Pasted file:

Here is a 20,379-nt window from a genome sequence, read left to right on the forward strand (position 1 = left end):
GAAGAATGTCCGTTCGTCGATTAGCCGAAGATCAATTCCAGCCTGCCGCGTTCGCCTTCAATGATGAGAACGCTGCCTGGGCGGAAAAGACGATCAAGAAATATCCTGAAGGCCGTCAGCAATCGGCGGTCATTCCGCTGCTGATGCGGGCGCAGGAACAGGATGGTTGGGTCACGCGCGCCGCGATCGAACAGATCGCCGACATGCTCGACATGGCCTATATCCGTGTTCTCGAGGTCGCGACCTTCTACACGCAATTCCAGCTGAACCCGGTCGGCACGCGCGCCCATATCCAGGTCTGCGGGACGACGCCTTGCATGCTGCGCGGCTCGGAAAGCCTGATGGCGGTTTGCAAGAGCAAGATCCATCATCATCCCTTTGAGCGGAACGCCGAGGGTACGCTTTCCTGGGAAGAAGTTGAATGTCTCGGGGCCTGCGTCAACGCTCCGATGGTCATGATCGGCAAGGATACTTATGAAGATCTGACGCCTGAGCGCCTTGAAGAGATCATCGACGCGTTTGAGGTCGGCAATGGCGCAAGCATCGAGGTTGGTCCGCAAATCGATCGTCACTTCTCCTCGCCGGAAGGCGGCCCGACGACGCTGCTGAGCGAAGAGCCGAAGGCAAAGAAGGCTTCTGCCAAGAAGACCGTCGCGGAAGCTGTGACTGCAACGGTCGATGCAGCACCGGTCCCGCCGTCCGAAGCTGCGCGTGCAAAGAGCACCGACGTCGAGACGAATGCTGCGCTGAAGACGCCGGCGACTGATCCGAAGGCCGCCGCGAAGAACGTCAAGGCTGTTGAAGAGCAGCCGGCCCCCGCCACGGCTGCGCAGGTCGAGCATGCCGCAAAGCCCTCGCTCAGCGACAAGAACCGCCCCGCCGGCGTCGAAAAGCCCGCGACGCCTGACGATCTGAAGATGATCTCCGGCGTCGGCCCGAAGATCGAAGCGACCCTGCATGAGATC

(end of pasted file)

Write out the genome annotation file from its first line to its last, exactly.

Here is a 20,379-nt window from a genome sequence, read left to right on the forward strand (position 1 = left end):
GAAGAATGTCCGTTCGTCGATTAGCCGAAGATCAATTCCAGCCTGCCGCGTTCGCCTTCAATGATGAGAACGCTGCCTGGGCGGAAAAGACGATCAAGAAATATCCTGAAGGCCGTCAGCAATCGGCGGTCATTCCGCTGCTGATGCGGGCGCAGGAACAGGATGGTTGGGTCACGCGCGCCGCGATCGAACAGATCGCCGACATGCTCGACATGGCCTATATCCGTGTTCTCGAGGTCGCGACCTTCTACACGCAATTCCAGCTGAACCCGGTCGGCACGCGCGCCCATATCCAGGTCTGCGGGACGACGCCTTGCATGCTGCGCGGCTCGGAAAGCCTGATGGCGGTTTGCAAGAGCAAGATCCATCATCATCCCTTTGAGCGGAACGCCGAGGGTACGCTTTCCTGGGAAGAAGTTGAATGTCTCGGGGCCTGCGTCAACGCTCCGATGGTCATGATCGGCAAGGATACTTATGAAGATCTGACGCCTGAGCGCCTTGAAGAGATCATCGACGCGTTTGAGGTCGGCAATGGCGCAAGCATCGAGGTTGGTCCGCAAATCGATCGTCACTTCTCCTCGCCGGAAGGCGGCCCGACGACGCTGCTGAGCGAAGAGCCGAAGGCAAAGAAGGCTTCTGCCAAGAAGACCGTCGCGGAAGCTGTGACTGCAACGGTCGATGCAGCACCGGTCCCGCCGTCCGAAGCTGCGCGTGCAAAGAGCACCGACGTCGAGACGAATGCTGCGCTGAAGACGCCGGCGACTGATCCGAAGGCCGCCGCGAAGAACGTCAAGGCTGTTGAAGAGCAGCCGGCCCCCGCCACGGCTGCGCAGGTCGAGCATGCCGCAAAGCCCTCGCTCAGCGACAAGAACCGCCCCGCCGGCGTCGAAAAGCCCGCGACGCCTGACGATCTGAAGATGATCTCCGGCGTCGGCCCGAAGATCGAAGCGACCCTGCATGAGATC